The Privilege & Poverty Academic Cluster (P&P) encourages students to explore issues surrounding economic inequality from a variety of intellectual perspectives and disciplines.
Students follow a course of study that provides coherence and structure while allowing considerable freedom to pursue disciplinary or topical interests. Those who satisfy all of the requirements receive a certificate of completion for the Cluster.
P&P is intentionally designed to be a flexible program that caters to students’ particular interests while ensuring they get a proper balance of depth, breadth, and connection among the courses they choose.
What You Will Learn
The P&P curriculum is structured around four key learning outcomes:
- Critically examine the material, social, and environmental contexts of economic inequality.
- Contribute to and support a learning community.
- Develop skills, through experiential learning, to work authentically in community to address the causes and consequences of poverty.
- Cultivate a commitment to and capacity for lifelong ethical participation in society.
In order to complete the P&P program, you must complete the basic requirements and be able to demonstrate evidence of your progress toward competency in the four learning outcomes. Students should meet regularly with the academic director to discuss curricular choices.
In order to be identified as having completed the cluster, students should complete the following sequence:
|Foundations Course||Designed to situate the knowledge of economic inequality in a specific academic discipline, thematic area, or geographic region.||Note: Foundations and Electives courses should represent at least three different academic departments.|
|Three Electives||Choose from any College course dealing with the causes and/or consequences of privilege and poverty.||Note: No more than two of the Foundations and Elective courses should come from the same academic department.|
|Experiential Learning Gateway Course||INTD 0226 Gateway to Community Connected Experiential Learning - P&P||Note: This course is a half-credit spring term course required as preparation for experiential learning|
|Experiential Learning Opportunity||Choose from local or national internship offerings.||Note: While most students fulfill the experiential learning requirement through a summer P&P internship, other experiences may qualify|
|Experiential Learning Capstone Course||INTD 0204 Experiential Learning Capstone - P&P||Note: This course is a half-credit post-experience reflection course that helps students integrate their experiences into their academic work|
Foundations courses deepen the study of economic inequality through the lens of a particular academic discipline.
There are a wide range of electives across the disciplines, and they count toward completion of the P&P Cluster even if they are also meeting major or minor requirements.
Explore our current course offerings to see what fits your interests and goals.
A critical component of the P&P curriculum is the opportunity to experience the dynamics of economic inequality through working collaboratively with communities impacted by poverty. Students can participate in the National Privilege & Poverty Internship through the Shepherd Higher Education Consortium on Poverty, or locally through the Addison County Privilege & Poverty Internship. These experiences offer experiential learning through student cohorts that support and reinforce student learning goals. However, you can pursue your own experience or other opportunities as approved by the directors.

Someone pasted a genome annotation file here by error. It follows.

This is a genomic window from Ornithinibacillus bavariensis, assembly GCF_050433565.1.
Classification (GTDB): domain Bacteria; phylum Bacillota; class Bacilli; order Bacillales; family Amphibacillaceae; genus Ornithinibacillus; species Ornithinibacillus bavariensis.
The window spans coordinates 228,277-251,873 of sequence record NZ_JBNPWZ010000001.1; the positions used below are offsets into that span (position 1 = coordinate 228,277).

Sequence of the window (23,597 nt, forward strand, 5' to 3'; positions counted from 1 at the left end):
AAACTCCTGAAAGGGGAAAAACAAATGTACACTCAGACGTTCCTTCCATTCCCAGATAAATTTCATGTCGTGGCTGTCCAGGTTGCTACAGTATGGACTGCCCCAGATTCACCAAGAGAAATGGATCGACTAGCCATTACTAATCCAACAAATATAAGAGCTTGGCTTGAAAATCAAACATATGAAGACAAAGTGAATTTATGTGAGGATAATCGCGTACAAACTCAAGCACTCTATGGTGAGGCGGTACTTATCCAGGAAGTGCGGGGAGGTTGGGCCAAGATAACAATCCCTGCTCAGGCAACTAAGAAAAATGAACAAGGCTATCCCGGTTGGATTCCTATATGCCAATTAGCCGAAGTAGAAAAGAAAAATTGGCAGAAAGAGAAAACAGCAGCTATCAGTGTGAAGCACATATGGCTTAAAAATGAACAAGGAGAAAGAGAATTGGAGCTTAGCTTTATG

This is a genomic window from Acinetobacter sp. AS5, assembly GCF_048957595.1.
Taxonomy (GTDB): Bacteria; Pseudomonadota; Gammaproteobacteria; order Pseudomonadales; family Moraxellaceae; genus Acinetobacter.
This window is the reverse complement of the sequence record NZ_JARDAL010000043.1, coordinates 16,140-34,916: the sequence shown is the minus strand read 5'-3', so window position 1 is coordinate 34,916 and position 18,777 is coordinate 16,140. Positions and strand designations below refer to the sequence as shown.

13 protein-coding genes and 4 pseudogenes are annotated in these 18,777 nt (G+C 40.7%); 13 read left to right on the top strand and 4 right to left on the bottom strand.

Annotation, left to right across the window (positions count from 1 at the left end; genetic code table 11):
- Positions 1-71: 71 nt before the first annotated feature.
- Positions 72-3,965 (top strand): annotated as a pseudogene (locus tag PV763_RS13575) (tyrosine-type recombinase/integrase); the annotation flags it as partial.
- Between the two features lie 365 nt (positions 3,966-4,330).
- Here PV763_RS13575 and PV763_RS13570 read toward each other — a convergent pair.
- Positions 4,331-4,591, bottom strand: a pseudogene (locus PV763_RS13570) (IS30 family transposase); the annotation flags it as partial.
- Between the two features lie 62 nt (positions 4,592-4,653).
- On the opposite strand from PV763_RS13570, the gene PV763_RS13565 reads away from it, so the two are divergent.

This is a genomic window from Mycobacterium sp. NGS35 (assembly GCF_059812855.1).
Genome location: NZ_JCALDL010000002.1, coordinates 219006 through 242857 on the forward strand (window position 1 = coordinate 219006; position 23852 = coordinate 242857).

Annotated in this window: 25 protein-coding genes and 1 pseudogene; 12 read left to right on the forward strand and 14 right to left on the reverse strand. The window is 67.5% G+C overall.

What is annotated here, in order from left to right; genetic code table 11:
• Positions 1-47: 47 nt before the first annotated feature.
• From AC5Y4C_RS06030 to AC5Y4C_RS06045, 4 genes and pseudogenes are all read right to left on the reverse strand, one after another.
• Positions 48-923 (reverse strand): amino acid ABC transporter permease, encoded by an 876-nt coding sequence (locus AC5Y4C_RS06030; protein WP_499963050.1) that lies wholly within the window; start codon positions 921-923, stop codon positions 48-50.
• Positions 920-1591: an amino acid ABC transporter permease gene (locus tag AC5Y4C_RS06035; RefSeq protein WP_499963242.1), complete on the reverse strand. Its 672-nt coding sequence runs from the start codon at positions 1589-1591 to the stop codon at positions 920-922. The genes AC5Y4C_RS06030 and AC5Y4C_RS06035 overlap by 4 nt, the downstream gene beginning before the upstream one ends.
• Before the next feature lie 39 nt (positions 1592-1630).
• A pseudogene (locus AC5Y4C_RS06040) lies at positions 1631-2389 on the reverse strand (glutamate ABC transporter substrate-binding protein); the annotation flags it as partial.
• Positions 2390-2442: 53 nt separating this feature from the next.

Preference in the internship program is given to applicants who have completed relevant prior coursework.
Integrating Coursework and Experiential Learning
The Experiential Learning gateway and capstone 1/2 credit courses wrap around the experiential learning opportunity to ground the experience in the wider context of the student’s academic inquiry. Additionally, the Cluster is structured so that students can design their program around their specific interests.
There are many ways to tailor the P&P curriculum to your interests. Below are just some of the examples of how you can connect courses to issues that matter to you and explore those issues further through a funded internship.
|Interest Areas||Sample Courses||Sample Internships|
|Environmental and Food Justice||FOOD 0281 Food, Power, Justice
HIST 0209 History of U.S. Food Politics
ENVS 1044 Food, Farms, Future: Vermont
|Health||ECON 0200 Health Economics and Policy
INTD 0257 Global Health
INTD 0211 Public Health of Disasters
|Open Door Clinic|
|Immigration||SOCI 0274 Global Flows: Causes, Dynamics, and Consequences of International Migration
AMST 0175 Immigrant America
LNGT 0102 Intro to Sociolinguistics
|New American Pathways|
|Education||EDST 0115 Education in the USA
SOCI 0351 Education and Social Policy
EDST 0215 Culturally Responsible Pedagogy
|The Teen Center|
|Housing and Communities||ENVS 0210 Social Class and the Environment
SOCI 0235 The City and Its People
GEOG 0216 Rural Geography
|Charter House/John Graham Shelter|
|Criminal Justice||SOCI 0478 Sociology of Punishment
PSCI 0260 The Political Economy of Drug Trafficking
AMST 0313 Vermont Incarcerated
|DC Public Defender|
|Race and Gender||PSYC 0321 The Psychology of Inequality
SOCI 0356 The Continuing Significance of Race in the U.S.
GSFS 0329 Politics of Reproduction
To discuss your classroom-based curricular interests and academic course options, contact Academic Director Matt Lawrence at firstname.lastname@example.org.
For more information about our experiential learning opportunities, and to explore how you might pursue your interest in community-connected, field-based learning, contact Assistant Director Jason Duquette-Hoffman at email@example.com.
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